César Luis Menotti obituary

<span>César Luis Menotti speaking at a press conference before <a class="link " href="" data-i13n="sec:content-canvas;subsec:anchor_text;elm:context_link" data-ylk="slk:Argentina;sec:content-canvas;subsec:anchor_text;elm:context_link;itc:0">Argentina</a>’s World Cup final match against the <a class="link " href="" data-i13n="sec:content-canvas;subsec:anchor_text;elm:context_link" data-ylk="slk:Netherlands;sec:content-canvas;subsec:anchor_text;elm:context_link;itc:0">Netherlands</a> in 1978.</span><span>Photograph: Mirrorpix/Getty Images</span>

The football manager César Luis Menotti, who has died aged 85, led Argentina to their first ever World Cup trophy in 1978, a 3-1 victory on home territory against the Netherlands in the deafening noise of the Estadio Monumental in Buenos Aires on a pitch strewn with ticker tape. It was a joyful occasion, but one that for many – including Menotti himself – was soured by the fact that the country was led by a brutal military junta, for whom the win was valuable propaganda.

Long-haired and left-leaning, Menotti was, as Esquire magazine once said, “the embodiment of everything the junta opposed”. But there was a symbiotic relationship between the two parties, for Menotti’s job as manager was reliant on the patronage of the dictator Jorge Rafaél Videla, who had come to power in a coup two years earlier, and Videla was wise enough to recognise that Menotti represented Argentina’s best chance of glory.

Although the scale of state violence was not then fully understood by Menotti or his players, throughout the World Cup he had to negotiate a moral maze, privately urging his players to win the tournament not so much for national pride but for the ordinary football watchers whose family and friends were beginning to bear the brunt of the torture, murder and “disappearances” that became the junta’s modus operandi.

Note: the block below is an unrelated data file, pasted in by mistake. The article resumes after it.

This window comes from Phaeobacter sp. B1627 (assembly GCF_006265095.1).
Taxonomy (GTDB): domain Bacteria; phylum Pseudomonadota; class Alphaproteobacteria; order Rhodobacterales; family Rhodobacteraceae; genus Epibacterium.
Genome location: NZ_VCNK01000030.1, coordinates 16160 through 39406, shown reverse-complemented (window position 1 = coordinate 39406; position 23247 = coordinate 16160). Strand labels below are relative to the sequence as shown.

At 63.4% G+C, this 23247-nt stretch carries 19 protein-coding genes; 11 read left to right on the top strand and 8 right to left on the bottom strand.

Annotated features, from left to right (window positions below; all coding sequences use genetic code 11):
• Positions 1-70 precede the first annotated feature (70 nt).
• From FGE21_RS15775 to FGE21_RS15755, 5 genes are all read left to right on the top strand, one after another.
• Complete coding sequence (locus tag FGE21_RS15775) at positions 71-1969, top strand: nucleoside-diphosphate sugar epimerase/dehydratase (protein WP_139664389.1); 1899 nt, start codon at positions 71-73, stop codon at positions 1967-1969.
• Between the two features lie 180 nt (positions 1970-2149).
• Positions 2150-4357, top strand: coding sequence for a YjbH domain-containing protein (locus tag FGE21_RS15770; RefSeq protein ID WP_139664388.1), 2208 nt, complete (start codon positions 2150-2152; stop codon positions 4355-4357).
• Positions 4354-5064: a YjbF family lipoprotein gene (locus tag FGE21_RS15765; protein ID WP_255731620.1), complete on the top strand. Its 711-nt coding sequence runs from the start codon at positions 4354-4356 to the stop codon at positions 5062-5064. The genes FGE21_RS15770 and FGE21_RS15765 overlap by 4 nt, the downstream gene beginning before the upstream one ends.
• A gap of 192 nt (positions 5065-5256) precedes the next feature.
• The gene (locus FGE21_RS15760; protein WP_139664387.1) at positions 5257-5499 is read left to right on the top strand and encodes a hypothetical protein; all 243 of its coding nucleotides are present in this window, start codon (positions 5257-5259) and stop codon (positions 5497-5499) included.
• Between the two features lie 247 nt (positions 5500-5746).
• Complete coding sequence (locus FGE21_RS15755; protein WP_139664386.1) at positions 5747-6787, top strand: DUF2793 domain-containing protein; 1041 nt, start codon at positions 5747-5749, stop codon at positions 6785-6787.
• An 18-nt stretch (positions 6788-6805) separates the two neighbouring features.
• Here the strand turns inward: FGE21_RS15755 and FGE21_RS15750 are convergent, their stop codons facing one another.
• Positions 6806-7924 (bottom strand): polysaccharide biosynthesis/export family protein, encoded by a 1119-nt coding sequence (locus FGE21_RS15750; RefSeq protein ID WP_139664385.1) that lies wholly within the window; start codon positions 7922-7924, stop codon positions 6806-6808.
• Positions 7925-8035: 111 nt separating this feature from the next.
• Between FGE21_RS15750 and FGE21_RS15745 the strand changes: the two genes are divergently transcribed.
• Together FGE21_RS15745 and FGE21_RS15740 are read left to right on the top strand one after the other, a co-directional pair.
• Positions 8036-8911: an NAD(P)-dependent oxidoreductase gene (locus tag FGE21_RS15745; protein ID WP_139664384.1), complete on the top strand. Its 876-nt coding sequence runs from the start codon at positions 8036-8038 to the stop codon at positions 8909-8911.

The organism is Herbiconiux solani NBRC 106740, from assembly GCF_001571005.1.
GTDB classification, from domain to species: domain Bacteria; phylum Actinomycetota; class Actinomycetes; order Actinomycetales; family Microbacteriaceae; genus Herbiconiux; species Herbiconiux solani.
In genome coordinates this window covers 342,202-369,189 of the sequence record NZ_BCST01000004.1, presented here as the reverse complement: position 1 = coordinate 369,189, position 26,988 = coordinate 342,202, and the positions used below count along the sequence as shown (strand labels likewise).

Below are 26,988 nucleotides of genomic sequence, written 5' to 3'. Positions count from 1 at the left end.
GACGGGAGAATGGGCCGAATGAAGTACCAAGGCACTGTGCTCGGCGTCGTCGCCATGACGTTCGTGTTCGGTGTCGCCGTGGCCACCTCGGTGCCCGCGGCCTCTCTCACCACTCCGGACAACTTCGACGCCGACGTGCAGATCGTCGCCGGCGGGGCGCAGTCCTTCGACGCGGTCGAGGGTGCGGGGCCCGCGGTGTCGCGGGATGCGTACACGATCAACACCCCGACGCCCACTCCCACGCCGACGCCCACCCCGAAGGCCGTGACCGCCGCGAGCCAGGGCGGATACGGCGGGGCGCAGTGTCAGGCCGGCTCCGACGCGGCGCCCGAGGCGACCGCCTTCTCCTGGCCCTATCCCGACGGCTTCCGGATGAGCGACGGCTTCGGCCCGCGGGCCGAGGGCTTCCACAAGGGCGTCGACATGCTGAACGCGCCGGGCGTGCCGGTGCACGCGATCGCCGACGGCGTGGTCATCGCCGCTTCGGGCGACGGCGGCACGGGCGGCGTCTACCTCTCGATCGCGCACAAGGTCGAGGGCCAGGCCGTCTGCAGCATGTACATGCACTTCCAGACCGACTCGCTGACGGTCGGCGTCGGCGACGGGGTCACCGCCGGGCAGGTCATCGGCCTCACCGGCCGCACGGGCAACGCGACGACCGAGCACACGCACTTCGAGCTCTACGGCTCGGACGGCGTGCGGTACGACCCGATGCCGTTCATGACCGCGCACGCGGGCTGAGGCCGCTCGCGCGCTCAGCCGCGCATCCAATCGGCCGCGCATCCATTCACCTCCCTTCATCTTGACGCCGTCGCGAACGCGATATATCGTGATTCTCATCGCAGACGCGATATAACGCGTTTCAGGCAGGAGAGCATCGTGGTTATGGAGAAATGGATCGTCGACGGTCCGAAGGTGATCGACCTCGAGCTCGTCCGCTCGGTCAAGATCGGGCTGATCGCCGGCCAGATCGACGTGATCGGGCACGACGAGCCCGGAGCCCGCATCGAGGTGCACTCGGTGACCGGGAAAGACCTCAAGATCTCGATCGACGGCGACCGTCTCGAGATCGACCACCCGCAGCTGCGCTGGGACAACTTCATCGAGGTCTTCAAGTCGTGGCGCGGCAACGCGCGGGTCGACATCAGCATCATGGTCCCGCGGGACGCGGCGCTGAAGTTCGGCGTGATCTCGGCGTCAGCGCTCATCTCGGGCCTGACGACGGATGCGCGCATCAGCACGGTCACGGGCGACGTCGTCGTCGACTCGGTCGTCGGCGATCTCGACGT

He also gained satisfaction from nurturing a freer-flowing, more attacking style of play – featuring flair footballers of the calibre of Osvaldo Ardiles, Alberto Tarantini, Daniel Passarella and Mario Kempes – that was the antithesis of what he called “rightwing football”: the cynical, foul-ridden methods that had held sway in Argentina before his arrival. While some later accused him of being a collaborationist, the more general view was that he did what he could in difficult circumstances.

Only 39 years of age when Argentina won the World Cup, Menotti was a gaunt, chain-smoking, café society philosopher who took an intellectual approach to football. Although occasionally given to making obscure statements about the game – once declaring that “a football team is above all an idea” – he did much to change coaching attitudes around the world, and his influence was wide, encouraging the emergence of a brand of manager committed to exploring tactical possibilities in all their detail. One of his greatest admirers was the Manchester City manager Pep Guardiola.

Menotti was born in Rosario in the central province of Santa Fe, and began his footballing career for the local side Unión América, where as a teenager he managed to get himself sentenced to 30 days in prison for writing graffiti on the walls of the club stadium in protest at what he perceived as its slide into commercialism. Already tall, he was also a good basketball player, but when Menotti was 16 his father, Antonio, died of cancer, and his commitment to football thereafter took on greater significance, as the money would help him support his mother.

An elegant player with a powerful shot, Menotti signed for Rosario Central, where he became known as “El Flaco” (the thin one) and made his debut in the Primera División in 1960 as a striker, spending four years there until signing for the Buenos Aires club Racing in 1964. The following year he went to Boca Juniors, with whom he was part of the 1965 Argentinian championship-winning side.